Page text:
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Archive for Monday, May 6, 2002

Mavs’ LaFrentz must play better

Former Kansas forward has suffered two straight no-shows

May 6, 2002

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— To go with those nagging frettings every game about Raef LaFrentz fouling out, LaFrentz's coaches have a new lament.

They suddenly have to worry about LaFrentz just showing up.

It's among the biggest concerns for the Mavericks entering today's return to Fortress Arco for Game 2, Round 2 against the Sacramento Kings. No one in the Dallas camp wants to foist any more pressure on a floundering LaFrentz, who's clearly pressing plenty on his own, but everyone also sees just one game in that the visitors can't win this series playing centerless.

Can they?

Not if Vlade Divac, never a beacon of consistency, musters another game or two in the 18-point, 16-rebound realm. Certainly not if Chris Webber, as you'd assume, plays better than he did in the opener, when Webber's four offensive fouls led to his own LaFrentz-like early exit with 4:09 to play.

LaFrentz's ledger reveals two straight no-shows and counting, as he continues to look jittery on the NBA tournament stage. He hasn't played in games even close to this magnitude since his Kansas days, and Saturday's three points, six rebounds and five fouls added up to the harshest reminder yet that he's nowhere near Lawrence anymore.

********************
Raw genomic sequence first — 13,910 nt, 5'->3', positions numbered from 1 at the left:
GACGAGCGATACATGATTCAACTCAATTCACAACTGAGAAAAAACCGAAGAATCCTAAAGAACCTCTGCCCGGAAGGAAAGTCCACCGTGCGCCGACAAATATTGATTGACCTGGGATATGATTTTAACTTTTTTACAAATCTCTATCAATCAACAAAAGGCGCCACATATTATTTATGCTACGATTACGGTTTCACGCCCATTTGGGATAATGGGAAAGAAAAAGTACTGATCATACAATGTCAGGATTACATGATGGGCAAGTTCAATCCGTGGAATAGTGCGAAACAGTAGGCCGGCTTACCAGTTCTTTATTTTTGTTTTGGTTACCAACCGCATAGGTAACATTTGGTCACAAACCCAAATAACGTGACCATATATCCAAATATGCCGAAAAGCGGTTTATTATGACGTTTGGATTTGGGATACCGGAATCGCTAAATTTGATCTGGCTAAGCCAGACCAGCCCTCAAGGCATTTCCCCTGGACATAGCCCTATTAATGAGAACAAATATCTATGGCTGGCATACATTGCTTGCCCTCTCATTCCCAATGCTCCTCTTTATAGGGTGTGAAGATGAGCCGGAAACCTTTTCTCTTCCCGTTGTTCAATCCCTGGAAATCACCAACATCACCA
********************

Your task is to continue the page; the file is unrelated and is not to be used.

Before Sunday's practice, LaFrentz conceded that his struggles are "frustrating." His fellow former Nugget, Avery Johnson, took it a little deeper, suggesting that the layoff between the first-round sweep of Minnesota and Game 1 against Sacramento "probably affected Raef more than anybody on our team."

It definitely didn't help.

After two passable home games in the Minnesota sweep with averages of 12 points, eight rebounds and three blocks, and that crucial banked three-pointer in Game 1 LaFrentz fouled out in 17 minutes of Game 3. He then had five full days off to either forget that nightmare or let it stew.

Or, apparently, invoke Secret Option No. 3 by playing worse in Sacramento.

"He doesn't look nervous, but I'd say he looks a little out of it," said the Kings' Scot Pollard, a longtime LaFrentz buddy from their time together at Kansas. "I don't know if he's not feeling well or not feeling confident. Usually he shoots well against us."

Actually, the Maves could live with the occasional 1-for-7 showings if LaFrentz's defense and rebounding were dominant. Or if he hadn't racked up four fouls by halftime, as he did Saturday.

LaFrentz gets the same general instructions every game keep your hands high and your feet on the floor and establish yourself as shot-changer early.

When it happens that way, LaFrentz knocking back a few in the first half, it can put doubt in the shooters' minds ... and spare Raef the risk of actually contesting every single shot with a foul-prone swipe at the ball.

Trouble is, in this matchup, Divac oozes guile.

Divic is a man the Mavericks are going to have to double-team if LaFrentz can't hush the LaFoul jokes with a good Game 2.

Single coverage on Divac got shredded.

"Any time he gets the ball on the block, he has so many moves, he's going to make life tough," said LaFrentz, a playoff rookie whose present existence couldn't be much more unpleasant.

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